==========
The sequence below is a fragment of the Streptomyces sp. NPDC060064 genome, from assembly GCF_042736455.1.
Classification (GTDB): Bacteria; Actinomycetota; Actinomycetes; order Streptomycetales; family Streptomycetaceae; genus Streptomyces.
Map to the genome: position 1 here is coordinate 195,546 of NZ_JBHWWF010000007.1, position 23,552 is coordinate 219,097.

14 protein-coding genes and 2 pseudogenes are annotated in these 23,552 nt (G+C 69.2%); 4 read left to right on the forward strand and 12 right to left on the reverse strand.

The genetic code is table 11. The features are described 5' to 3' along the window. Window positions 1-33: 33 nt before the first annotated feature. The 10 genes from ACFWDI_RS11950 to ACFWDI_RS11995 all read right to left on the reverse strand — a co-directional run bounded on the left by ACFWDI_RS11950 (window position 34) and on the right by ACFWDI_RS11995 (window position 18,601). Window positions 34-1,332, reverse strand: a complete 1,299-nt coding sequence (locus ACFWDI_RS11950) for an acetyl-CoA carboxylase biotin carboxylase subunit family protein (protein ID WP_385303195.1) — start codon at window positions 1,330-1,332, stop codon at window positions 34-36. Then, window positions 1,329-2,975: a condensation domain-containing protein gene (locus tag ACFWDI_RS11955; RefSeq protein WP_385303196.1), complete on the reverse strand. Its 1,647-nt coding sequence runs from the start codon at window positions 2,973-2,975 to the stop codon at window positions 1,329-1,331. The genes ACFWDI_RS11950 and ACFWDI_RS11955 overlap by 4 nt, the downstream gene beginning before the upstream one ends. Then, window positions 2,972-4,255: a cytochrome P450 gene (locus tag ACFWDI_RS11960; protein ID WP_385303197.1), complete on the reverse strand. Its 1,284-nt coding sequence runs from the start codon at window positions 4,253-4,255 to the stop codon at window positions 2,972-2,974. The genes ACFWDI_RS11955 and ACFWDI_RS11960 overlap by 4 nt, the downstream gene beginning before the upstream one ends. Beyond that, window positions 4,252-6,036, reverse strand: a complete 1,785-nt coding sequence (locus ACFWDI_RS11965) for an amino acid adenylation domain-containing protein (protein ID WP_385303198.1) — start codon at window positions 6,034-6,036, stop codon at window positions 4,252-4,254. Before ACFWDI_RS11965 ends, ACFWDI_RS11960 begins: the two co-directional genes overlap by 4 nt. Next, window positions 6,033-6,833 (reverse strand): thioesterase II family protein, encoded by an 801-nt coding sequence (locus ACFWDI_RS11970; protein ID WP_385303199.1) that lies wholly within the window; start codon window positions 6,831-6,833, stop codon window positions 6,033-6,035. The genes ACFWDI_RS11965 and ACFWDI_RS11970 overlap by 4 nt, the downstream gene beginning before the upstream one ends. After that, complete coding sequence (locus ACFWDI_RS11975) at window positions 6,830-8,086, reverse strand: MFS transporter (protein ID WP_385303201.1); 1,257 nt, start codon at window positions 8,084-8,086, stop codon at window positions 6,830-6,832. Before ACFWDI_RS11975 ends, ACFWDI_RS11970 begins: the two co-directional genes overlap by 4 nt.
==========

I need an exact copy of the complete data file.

The sequence below is a fragment of the Streptomyces sp. NPDC060064 genome, from assembly GCF_042736455.1.
Classification (GTDB): Bacteria; Actinomycetota; Actinomycetes; order Streptomycetales; family Streptomycetaceae; genus Streptomyces.
Map to the genome: position 1 here is coordinate 195,546 of NZ_JBHWWF010000007.1, position 23,552 is coordinate 219,097.

14 protein-coding genes and 2 pseudogenes are annotated in these 23,552 nt (G+C 69.2%); 4 read left to right on the forward strand and 12 right to left on the reverse strand.

The genetic code is table 11. The features are described 5' to 3' along the window. Window positions 1-33: 33 nt before the first annotated feature. The 10 genes from ACFWDI_RS11950 to ACFWDI_RS11995 all read right to left on the reverse strand — a co-directional run bounded on the left by ACFWDI_RS11950 (window position 34) and on the right by ACFWDI_RS11995 (window position 18,601). Window positions 34-1,332, reverse strand: a complete 1,299-nt coding sequence (locus ACFWDI_RS11950) for an acetyl-CoA carboxylase biotin carboxylase subunit family protein (protein ID WP_385303195.1) — start codon at window positions 1,330-1,332, stop codon at window positions 34-36. Then, window positions 1,329-2,975: a condensation domain-containing protein gene (locus tag ACFWDI_RS11955; RefSeq protein WP_385303196.1), complete on the reverse strand. Its 1,647-nt coding sequence runs from the start codon at window positions 2,973-2,975 to the stop codon at window positions 1,329-1,331. The genes ACFWDI_RS11950 and ACFWDI_RS11955 overlap by 4 nt, the downstream gene beginning before the upstream one ends. Then, window positions 2,972-4,255: a cytochrome P450 gene (locus tag ACFWDI_RS11960; protein ID WP_385303197.1), complete on the reverse strand. Its 1,284-nt coding sequence runs from the start codon at window positions 4,253-4,255 to the stop codon at window positions 2,972-2,974. The genes ACFWDI_RS11955 and ACFWDI_RS11960 overlap by 4 nt, the downstream gene beginning before the upstream one ends. Beyond that, window positions 4,252-6,036, reverse strand: a complete 1,785-nt coding sequence (locus ACFWDI_RS11965) for an amino acid adenylation domain-containing protein (protein ID WP_385303198.1) — start codon at window positions 6,034-6,036, stop codon at window positions 4,252-4,254. Before ACFWDI_RS11965 ends, ACFWDI_RS11960 begins: the two co-directional genes overlap by 4 nt. Next, window positions 6,033-6,833 (reverse strand): thioesterase II family protein, encoded by an 801-nt coding sequence (locus ACFWDI_RS11970; protein ID WP_385303199.1) that lies wholly within the window; start codon window positions 6,831-6,833, stop codon window positions 6,033-6,035. The genes ACFWDI_RS11965 and ACFWDI_RS11970 overlap by 4 nt, the downstream gene beginning before the upstream one ends. After that, complete coding sequence (locus ACFWDI_RS11975) at window positions 6,830-8,086, reverse strand: MFS transporter (protein ID WP_385303201.1); 1,257 nt, start codon at window positions 8,084-8,086, stop codon at window positions 6,830-6,832. Before ACFWDI_RS11975 ends, ACFWDI_RS11970 begins: the two co-directional genes overlap by 4 nt.